When talking about the benefits of code reviews many developers think about reducing the number of potential bugs that reach the production code. This was also the original motivation for the invention of inspections in 1976:
The inspection is not intended to redesign, evaluate alternate design solutions, or to find solutions to errors; it is intended just to find errors!
Michael E. Fagan
Scientific research in this area has shown that the motivation and benefits of modern code reviews are different today. The study Code Reviewing in the Trenches: Understanding Challenges, Best Practices and Tool Needs from 2016 analyzed the code review process at Microsoft and discovered that finding defects is only the second most important motivation. A similar Microsoft study Expectations, Outcomes, and Challenges
Of Modern Code Review 3 years prior also found other benefits in addition to identifying defects. This effect is not limited to Microsoft, Google also did some research and published Modern Code Review: A Case Study at Google in 2018 describing similar results at Google.
Let's take a closer look at some of the ways you can benefit from code reviews.
As a software developer, you must constantly educate yourself to keep up with newly developed frameworks, tools, or even languages. The way software was developed ten years ago is very different from today. As a result, an individual developer can never know everything and may not always be aware that there are better solutions to a problem they are currently solving. Code reviews are a great way to point out small simplifications or improvements that will greatly improve the maintainability of your code.
The main reason code reviews were invented was to find bugs. Nowadays, the importance of this motivation can vary greatly depending on the project you are working on. If your team is writing software for an embedded device that can't be updated remotely, finding potential bugs is much more important than for a website that can be deployed in seconds. In recent years, this aspect has become less important, as more and more errors can also be found automatically. In addition, there is a growing tendency to focus on the conceptual structure of the changes, and not necessarily on every little detail of the implementation. Regardless of the priority this aspect has in your team, it is certainly better to find bugs at this stage than to have a customer complain about them.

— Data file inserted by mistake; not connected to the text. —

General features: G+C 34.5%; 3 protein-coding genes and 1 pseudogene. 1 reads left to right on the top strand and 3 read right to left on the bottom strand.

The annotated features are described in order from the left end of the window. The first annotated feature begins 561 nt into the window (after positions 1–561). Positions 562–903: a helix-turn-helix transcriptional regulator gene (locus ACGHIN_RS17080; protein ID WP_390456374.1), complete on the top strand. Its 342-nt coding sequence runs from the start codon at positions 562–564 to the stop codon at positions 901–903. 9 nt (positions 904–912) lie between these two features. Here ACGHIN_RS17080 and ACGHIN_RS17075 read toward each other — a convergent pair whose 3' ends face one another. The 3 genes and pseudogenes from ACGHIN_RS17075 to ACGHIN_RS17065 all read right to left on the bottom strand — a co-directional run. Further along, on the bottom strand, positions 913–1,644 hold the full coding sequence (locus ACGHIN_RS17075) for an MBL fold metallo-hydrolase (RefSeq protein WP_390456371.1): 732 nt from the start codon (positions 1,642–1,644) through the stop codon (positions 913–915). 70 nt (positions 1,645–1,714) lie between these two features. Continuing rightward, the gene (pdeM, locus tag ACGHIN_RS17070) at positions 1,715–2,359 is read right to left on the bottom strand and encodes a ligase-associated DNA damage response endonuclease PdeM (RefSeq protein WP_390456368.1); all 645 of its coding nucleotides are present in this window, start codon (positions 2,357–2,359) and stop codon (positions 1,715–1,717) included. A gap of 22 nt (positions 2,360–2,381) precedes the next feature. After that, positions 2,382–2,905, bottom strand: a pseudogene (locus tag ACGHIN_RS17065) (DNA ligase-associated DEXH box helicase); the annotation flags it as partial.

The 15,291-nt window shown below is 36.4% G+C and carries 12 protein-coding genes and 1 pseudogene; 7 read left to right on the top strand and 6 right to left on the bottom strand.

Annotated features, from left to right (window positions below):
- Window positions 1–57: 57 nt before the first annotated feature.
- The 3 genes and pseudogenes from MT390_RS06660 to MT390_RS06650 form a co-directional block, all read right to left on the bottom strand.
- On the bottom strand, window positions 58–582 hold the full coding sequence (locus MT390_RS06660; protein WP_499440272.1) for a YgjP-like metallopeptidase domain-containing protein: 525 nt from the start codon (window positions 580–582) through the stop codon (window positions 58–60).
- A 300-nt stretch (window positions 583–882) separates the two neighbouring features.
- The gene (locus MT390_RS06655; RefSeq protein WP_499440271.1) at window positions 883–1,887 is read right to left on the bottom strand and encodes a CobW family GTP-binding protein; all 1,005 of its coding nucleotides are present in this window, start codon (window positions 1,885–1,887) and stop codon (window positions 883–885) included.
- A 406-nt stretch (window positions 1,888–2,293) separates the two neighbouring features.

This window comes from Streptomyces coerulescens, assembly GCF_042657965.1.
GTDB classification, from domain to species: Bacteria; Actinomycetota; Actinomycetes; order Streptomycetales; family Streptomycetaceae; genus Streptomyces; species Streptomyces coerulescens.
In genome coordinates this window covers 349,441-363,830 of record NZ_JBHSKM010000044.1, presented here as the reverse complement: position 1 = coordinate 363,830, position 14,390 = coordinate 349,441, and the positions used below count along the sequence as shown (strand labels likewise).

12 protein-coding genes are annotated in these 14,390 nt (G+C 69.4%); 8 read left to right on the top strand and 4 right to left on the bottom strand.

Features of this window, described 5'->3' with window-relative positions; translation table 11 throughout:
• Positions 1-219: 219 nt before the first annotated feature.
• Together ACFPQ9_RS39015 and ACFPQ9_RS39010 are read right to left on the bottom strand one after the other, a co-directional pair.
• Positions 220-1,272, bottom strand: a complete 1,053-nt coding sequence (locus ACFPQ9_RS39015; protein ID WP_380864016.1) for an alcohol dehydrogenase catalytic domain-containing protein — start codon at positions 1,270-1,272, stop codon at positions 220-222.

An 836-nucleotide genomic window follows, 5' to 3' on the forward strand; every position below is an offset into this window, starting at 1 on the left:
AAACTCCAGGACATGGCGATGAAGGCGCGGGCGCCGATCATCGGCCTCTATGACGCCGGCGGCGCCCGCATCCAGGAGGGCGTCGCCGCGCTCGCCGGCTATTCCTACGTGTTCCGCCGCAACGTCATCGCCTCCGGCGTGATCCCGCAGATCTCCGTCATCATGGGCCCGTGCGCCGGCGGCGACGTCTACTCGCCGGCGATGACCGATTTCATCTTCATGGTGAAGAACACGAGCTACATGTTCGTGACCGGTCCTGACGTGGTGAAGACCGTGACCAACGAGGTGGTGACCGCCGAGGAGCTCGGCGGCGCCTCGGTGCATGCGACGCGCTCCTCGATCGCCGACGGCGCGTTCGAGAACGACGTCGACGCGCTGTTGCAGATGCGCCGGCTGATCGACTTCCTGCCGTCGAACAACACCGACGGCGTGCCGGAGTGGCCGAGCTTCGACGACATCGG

This is perhaps one of the most important aspects of code reviews, especially in small teams. As part of the process, the reviewer needs to understand the code written by someone else, figure out the motivation behind it and perhaps even start a discussion to understand further details. This transfers knowledge from the code author to someone else on your team and prevents the author from becoming a single point of failure. If a developer is unavailable (vacation, illness, ...) and a bug in one of their components needs to be fixed urgently, there should now be at least one other knowledgeable person for that area. This greatly reduces the risk of adding more defects when making changes to existing code.